Sex and seniors: A perspective
Baby boomers are the large group of individuals born between 1946 and 1965. In Canada, for the first time, this group comprises a larger percentage of the population (with 16.12% being 65 years and older) compared to youth less than 14 years of age (16.04% of our population). This trend is expected to continue into the mid-2030s, when it is projected that up to 25% of the population will be 65 years and older.1 Baby boomers are the first generation to experience educational, employment and welfare services that are better than those experienced by the generations before them, and they expect that these services – with their associated economic and social costs – will continue to be available to them into their retirement.1 From a health perspective, the aging of this cohort will likely introduce new demands on the health care system, including the need for more long-term care facilities, health care workers, and age-related specialty services. The coinciding exit of baby boomers from the working population could result in a smaller tax base to support these increasing demands.
Baby boomers have also experienced improved health care benefits compared to previous generations, as a result of immunization, antibiotics, improved diagnostic procedures, pharmacological and surgical therapies, and access to oral contraceptives during their productive years. These advances have allowed them to have longer, healthier, more active lives.2–4 Consequently, the current generation of boomers are more active into their 60s than previous generations were when they were in their 40s.5
Along with better health and active aging comes sex! A nationally representative sample of 3,005 Americans between 57 and 85 years of age revealed that nearly three quarters of seniors aged 57 to 64 were sexually active; while more than half of seniors aged 65 to 74 and more than a quarter aged 75 to 85 reported being sexually active.6
This increased activity has also led to increases in drug use and sexually transmitted infections (STIs).4,7,8 A study in the UK demonstrated that the rates of chlamydia, genital herpes, genital warts, gonorrhoea and syphilis infections are rising among those aged 45 years and older, while in the US, persons aged 50 and over accounted for 15% of new HIV/AIDS diagnoses and 24% of persons living with HIV.8 Of interest, a recent US study showed that the risk of STIs were higher among recently widowed men compared to recently widowed women in the age group 67 to 99 years.9
The elevated rate of sexual activity coupled with the increasing rates of STIs may be surprising to some, as common thinking is that sexual activity and desires gradually diminish with age. Thus, one would expect to see a lower risk of STIs.10 Pharmacological advances such as Viagra, Cialis and Levitra, as well as progesterone and estrogen products, however, have led to increased sexual activity later in life, which has led to the increased spread of STIs among this age group.33,9 The latter situation is likely exacerbated by the fact that infections are more common in those of advancing age due to deteriorating immunity. As well, since STIs may be asymptomatic for longer periods, diagnosis and treatment may be delayed, resulting in an increased likelihood of spread of these infections in the interim.3 Further, seniors are now more likely to gather and socialize in retirement communities, assisted living facilities, and nursing homes than previously, which can indirectly contribute to this spread.4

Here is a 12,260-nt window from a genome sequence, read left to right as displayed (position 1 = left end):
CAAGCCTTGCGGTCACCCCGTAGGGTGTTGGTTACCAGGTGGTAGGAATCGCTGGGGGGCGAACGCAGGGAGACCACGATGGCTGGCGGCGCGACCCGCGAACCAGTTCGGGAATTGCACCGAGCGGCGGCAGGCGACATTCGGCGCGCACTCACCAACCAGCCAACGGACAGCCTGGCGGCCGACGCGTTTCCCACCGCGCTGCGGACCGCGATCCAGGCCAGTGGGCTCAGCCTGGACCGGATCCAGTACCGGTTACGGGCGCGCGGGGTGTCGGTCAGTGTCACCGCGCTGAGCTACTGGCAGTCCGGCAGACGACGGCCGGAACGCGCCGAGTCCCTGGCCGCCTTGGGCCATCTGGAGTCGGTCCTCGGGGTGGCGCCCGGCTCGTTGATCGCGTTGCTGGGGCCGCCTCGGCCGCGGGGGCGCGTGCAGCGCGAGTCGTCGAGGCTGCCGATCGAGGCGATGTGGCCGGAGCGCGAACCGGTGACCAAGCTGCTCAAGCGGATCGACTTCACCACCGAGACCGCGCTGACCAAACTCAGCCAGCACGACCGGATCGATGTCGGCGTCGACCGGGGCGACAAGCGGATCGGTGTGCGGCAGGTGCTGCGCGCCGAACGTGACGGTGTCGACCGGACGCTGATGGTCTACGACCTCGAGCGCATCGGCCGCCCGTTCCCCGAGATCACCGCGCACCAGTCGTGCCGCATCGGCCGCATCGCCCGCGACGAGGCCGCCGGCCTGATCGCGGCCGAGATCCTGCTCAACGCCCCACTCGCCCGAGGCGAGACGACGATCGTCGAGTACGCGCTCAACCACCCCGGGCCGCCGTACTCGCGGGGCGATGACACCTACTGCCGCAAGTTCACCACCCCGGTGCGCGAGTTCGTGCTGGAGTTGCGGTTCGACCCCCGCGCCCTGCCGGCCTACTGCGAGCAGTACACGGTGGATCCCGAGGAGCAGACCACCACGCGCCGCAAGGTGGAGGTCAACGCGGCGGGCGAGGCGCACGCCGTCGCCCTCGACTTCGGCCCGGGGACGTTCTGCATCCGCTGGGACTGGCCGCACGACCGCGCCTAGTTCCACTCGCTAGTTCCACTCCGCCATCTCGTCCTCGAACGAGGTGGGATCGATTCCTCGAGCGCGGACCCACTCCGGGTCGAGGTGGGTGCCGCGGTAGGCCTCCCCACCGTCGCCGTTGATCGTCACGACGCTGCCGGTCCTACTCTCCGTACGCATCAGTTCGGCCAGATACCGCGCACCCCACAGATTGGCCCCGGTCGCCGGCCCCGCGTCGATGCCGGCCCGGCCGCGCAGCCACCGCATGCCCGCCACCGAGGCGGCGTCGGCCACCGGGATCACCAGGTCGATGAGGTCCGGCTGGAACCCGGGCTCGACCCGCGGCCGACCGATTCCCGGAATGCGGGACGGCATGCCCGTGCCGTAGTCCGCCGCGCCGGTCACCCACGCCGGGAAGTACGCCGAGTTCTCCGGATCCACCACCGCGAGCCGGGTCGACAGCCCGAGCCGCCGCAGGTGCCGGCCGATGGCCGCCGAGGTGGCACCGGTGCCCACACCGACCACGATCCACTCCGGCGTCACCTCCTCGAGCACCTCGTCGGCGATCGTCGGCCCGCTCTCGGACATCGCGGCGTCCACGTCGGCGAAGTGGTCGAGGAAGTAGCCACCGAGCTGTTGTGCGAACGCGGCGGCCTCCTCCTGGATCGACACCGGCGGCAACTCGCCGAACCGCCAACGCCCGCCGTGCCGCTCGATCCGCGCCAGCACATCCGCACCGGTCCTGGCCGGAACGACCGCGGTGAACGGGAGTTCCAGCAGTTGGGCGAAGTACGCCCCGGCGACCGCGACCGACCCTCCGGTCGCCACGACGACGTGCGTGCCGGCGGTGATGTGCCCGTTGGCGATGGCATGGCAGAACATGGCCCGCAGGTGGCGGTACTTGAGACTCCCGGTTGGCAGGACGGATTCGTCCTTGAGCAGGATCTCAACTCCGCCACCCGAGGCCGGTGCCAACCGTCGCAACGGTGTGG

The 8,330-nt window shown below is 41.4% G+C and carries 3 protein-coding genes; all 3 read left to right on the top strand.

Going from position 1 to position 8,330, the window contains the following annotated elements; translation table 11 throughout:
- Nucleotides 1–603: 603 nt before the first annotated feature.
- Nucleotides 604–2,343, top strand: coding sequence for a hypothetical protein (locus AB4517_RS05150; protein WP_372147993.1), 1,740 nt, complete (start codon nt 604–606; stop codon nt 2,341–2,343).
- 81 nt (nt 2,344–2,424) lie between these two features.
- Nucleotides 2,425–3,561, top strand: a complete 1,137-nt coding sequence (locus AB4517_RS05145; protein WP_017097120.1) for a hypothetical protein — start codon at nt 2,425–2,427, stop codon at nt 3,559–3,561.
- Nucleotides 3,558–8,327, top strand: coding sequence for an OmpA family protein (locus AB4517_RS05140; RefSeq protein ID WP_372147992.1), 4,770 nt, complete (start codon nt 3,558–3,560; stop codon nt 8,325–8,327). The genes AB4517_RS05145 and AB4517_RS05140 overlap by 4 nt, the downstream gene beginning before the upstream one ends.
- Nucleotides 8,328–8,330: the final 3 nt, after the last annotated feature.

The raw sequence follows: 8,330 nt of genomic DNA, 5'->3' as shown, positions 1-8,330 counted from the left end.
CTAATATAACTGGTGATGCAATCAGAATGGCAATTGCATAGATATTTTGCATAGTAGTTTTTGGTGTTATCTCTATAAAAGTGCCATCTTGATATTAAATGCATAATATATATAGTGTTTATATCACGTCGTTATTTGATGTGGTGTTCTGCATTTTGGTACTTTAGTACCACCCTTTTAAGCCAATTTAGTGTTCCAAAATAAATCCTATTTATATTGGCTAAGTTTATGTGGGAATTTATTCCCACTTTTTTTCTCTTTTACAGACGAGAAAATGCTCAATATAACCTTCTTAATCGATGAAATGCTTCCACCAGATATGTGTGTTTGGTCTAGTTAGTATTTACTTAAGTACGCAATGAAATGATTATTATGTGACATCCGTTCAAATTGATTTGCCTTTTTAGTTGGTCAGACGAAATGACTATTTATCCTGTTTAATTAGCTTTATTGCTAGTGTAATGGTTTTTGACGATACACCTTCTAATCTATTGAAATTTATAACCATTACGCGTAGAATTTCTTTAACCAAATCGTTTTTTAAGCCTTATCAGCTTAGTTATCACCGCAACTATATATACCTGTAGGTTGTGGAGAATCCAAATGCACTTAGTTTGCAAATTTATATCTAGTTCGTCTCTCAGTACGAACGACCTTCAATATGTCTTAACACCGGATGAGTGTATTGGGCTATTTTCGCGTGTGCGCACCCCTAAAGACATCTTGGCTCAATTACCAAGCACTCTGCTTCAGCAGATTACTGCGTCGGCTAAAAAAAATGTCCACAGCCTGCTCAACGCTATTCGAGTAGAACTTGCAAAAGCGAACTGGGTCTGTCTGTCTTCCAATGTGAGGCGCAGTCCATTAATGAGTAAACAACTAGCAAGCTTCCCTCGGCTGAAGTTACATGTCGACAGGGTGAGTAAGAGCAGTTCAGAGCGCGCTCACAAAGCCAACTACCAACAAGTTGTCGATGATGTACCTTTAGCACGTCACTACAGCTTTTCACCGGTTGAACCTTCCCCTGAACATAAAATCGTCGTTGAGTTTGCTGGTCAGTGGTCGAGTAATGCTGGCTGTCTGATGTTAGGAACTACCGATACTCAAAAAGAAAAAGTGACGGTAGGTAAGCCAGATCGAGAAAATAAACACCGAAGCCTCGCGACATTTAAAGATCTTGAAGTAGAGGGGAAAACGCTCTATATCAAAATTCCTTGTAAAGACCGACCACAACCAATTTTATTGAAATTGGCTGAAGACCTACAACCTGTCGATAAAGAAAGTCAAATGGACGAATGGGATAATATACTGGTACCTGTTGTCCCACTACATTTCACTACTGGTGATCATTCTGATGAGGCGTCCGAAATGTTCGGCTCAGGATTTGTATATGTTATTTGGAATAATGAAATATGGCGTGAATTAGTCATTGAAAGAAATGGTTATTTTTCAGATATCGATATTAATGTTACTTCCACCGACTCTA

Responses to this issue are for the most part ill structured as the potential risk of infection is often ignored, largely due to the incorrect assumptions about sexuality and sexual health among the elderly. These assumptions exist even though intimacy, and sexual expression and activity are integral parts of the human experience, and are essential components of healthy living, regardless of age, disease or disability.11,12
Meanwhile, this older population group has been excluded from over two thirds (73%) of clinical trials related to STIs,13,14 and there is an overall lack of health education programs that target seniors.8 Physicians have been shown to avoid discussing the subject of STIs with senior patients, unless the case is obvious.3,10,11 As physicians and health care professionals are the preferred source of health information, their approach will influence healthy sexual practices. These messages, however, have to be discussed sensitively. A review of behavioural interventions for older adults with HIV found that it was particularly difficult to convey sexual safety information to older women.13 This review also noted that behavioural sexual educational programs specifically targeting an older age group showed promising results.
The transforming demographics and changing lifestyles, coupled with human nature, are resulting in a need for effective and integrated approaches to health care and health communication with seniors. The problem is not that seniors are healthy and highly active, but that there is a lack of awareness, risk perception, and preventive strategies for safe sex among seniors.15,16 Preventive and screening measures for STIs that generally target younger and middle-aged populations need to be refined and extended to include seniors. Furthermore, it is important that the societal norms around aging and sexuality change.
Practicum placement at CPHA (September–December 2015)
PhD research placement at CPHA (October–November 2015)